Yesterday, Manny Delcarmen — the Boston native who has been with the club since 2005 and in the system since 2000 — was dealt to the Colorado Rockies in exchange for Single A starter Chris Balcom-Miller. The trade ends the Boston career of one of the most popular, as well as frustrating, members of the Red Sox and can be viewed either as a much needed clearing of substandard relief arms or as a white flag on the 2010 season following a series defeat at the hand of the Rays.
Manny Delcarmen was a Hyde Park native, a Jamaica Plain resident, and a West Roxbury High graduate. He had deeper Boston roots than any player in recent memory, and I’m sure the trade was both a shock and a disappointment to him and to his family. Still, Delcarmen had been teetering on the edge of a trade or release for years — alternately brilliant and ineffective, he provided the team with value but not with the strong back bullpen arm they needed from him. Over six seasons in a Red Sox uniform, Delcarmen was a model of inconsistency; stellar 2007 and 2008 campaigns, bookended by dismal seasons in 2006 and 2009, it was hard to pinpoint exactly what Delcarmen was. Was he a lights out power reliever, as his K/9 rates of 8.4 and 8.7 in 2007 and 2008 would suggest, or a meatballer with control issues, as the inexcusably high WHIPs of 1.594 and 1.642 in 2006 and 2008 would indicate? As Delcarmen continued to struggle through 2010 — at the time of the trade he was striking out just 6.5 batters every nine innings while walking 5.7 — it simply became time to examine the market.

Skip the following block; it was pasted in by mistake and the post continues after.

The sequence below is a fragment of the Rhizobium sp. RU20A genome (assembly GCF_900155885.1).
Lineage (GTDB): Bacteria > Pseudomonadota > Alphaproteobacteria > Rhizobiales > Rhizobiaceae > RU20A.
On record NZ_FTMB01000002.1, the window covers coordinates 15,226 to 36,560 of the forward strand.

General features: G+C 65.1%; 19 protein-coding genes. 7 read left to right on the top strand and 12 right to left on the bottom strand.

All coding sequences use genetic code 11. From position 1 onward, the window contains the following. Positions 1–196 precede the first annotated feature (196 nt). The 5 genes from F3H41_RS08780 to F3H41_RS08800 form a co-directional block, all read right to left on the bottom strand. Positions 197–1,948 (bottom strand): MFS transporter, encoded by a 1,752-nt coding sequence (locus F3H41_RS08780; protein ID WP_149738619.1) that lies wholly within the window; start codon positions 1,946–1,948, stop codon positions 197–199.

What the front office found was a 21 year old prospect ranked 16th on the Rockies prospect list by Baseball America. Chris Balcolm-Miller, if scouting reports are to be believed, has a low 90s fastball but couples it with a deceptive slider and solid changeup. He’s maintained a K rate of above one per inning for two seasons, and has kept walks to a manageable level – well below two per nine innings each season of his professional career. At Single A Greenville, it’s tough to read too far into those numbers, but a high K-rate and low walk rate in the low minors is fairly projectable. Obviously his stuff is not ace quality, but most scouts seem to view him as a potential middle of the rotation starter — in other words, value in a pitching crazed league.
So no matter what the Globe and Herald say, to me this is not a white flag move. Maybe the Sox are done this season, but trading Manny Delcarmen is not the sign we’ve been waiting for; instead, it’s a sadly necessary move that ends a great local story but brings the team additional pitching depth in the middle farm system. Maybe Chris Balcom-Miller won’t amount to anything, but at this point, the front office felt — rightly, I think — that the potential for success outweighed Delcarmen’s track record of inconsistency and mediocrity.